Bearers of Burden: Students at Presidency College
Educational institutions should not be exempt from paying property tax. Although several institutions are maintained by the government, in case of financial crisis, property taxes can be levied. ĎGive and takeí is the slogan of the day. These institutions are dependent on the authorities for various services, like their security. So, they should pay taxes. Today, education is a costly affair and every year many students flock to universities abroad after graduating from these institutions. If they can spend such huge amounts on foreign degrees, then why canít our educational institutions pay their property taxes, and add the amount to the studentsí tuition fees'
It is a controversial, but moot point. Nowadays, few educational institutions are exempt from paying property tax. Owing to globalisation, many private schools have mushroomed. The authorities of these institutions did not hesitate to take capitation fees from the students all these years. In this regard, the state government can impose a property tax. However, it should not be binding.
If property tax is imposed on educational institutions, these institutions will naturally shift the burden on the students. In view of the increasing cost of education, most students are finding it difficult to pursue higher studies. So, it will be prudent to exempt educational institutions from paying property tax.
Yes, educational institutions should be totally exempt from paying property tax, which would unnecessarily burden the students. The recent hike in service tax by eight per cent on coaching centres is such an example. So, there should be every measure to exempt educational institutions from any kind of tax.
Since all other institutions pay property tax, so should educational institutions. As it is the government spends huge amounts of money on education. I think the stateís financial crisis can be solved to a great extent if a minimum of Rs 5 is added to the monthly tuition fees of the students, as tax. I donít think this will cause a problem.
Imposition of property tax on educational institutions will have an adverse impact on their financial status. This will impose additional monetary burden on the students, as the administrative authorities of those institutions will, obviously, levy additional fees on them. So, to safeguard the interests of the students it will be prudent to exempt educational institutions from paying property tax.
Rammohan Bera Lane.
Most institutions imparting education are keen to earn profits, much like any commercial concern. So, such educational institutions may be treated on a par with premises used for domestic or business purposes. Hence the managing committee or the proprietor, as the case may be, cannot claim special treatment to come under the purview of property tax exemption rules.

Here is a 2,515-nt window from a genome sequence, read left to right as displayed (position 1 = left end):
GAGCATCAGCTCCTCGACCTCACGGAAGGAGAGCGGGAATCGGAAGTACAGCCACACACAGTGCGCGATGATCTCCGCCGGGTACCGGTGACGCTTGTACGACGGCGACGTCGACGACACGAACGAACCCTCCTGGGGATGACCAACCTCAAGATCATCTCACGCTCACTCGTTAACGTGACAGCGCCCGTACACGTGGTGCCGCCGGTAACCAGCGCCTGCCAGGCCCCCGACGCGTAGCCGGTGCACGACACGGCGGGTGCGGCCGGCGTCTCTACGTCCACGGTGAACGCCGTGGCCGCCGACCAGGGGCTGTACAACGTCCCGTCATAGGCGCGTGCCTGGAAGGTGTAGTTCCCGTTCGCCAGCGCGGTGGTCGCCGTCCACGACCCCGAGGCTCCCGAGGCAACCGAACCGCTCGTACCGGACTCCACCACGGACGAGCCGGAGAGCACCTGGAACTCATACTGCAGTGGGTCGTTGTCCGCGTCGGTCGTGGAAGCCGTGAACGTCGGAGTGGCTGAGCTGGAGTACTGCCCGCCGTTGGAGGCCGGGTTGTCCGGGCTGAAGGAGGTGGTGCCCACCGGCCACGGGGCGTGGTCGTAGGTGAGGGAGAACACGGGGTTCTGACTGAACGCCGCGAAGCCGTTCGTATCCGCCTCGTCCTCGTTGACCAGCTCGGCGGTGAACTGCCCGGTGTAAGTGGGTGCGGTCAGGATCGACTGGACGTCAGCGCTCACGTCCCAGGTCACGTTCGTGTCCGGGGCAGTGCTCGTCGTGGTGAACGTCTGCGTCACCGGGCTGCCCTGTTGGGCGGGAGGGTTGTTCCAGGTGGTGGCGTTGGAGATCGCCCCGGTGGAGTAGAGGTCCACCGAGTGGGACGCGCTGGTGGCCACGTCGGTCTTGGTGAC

Abul Fateh Kamruddin,
Education in India has passed into the hands of private profit-makers. No doubt they impart quality education. But they never give free education. Then why the question of exemption from property tax'
Prasanta Kumar Ghosh,
An institute has to cough up a lot of money in the form of property tax to the municipality, electric bill to the power stations, water and conservancy charges to the municipality and phone bills to the telephone authorities. If an institute promotes the advancement of learning and is government-aided, property tax should be waived, but if an institute is a private one, based mainly on mercenary considerations, it should not be exempted from the property tax. These institutes fleece their students.
Keeping in view the important role of educational institutions in society, they should, by no means, be taxed. The authorities should rather assist them with finance.
Gauri Bari Lane.
Definitely. If property tax is levied on educational institutions, the authorities will have to increase the tuition fees. As a result, meritorious, but financially backward, students will be debarred from continuing their studies. Keeping in mind the interests of the student community, the municipality should not levy any tax on educational institutions.
Unlike religious organisations, though the educational institutions are used for the noble cause of imparting learning, yet, except the government-managed institutions, most are run on a commercial basis. Such educational institutions cannot claim, and expect, to get property tax exemption.
Of course, educational institutions should be exempted from paying property tax. They are essentially charitable in nature, and their sole objective is to enlighten the younger generation at a minimal cost. But not all institutions abide by this principle. So, the government must supervise the fee structure, and keep a vigil on the use of resources. If they are making a profit, then the government should charge property tax from them.
Not at all. When they donít exempt students from paying such high fees, why should the government not levy taxes on them'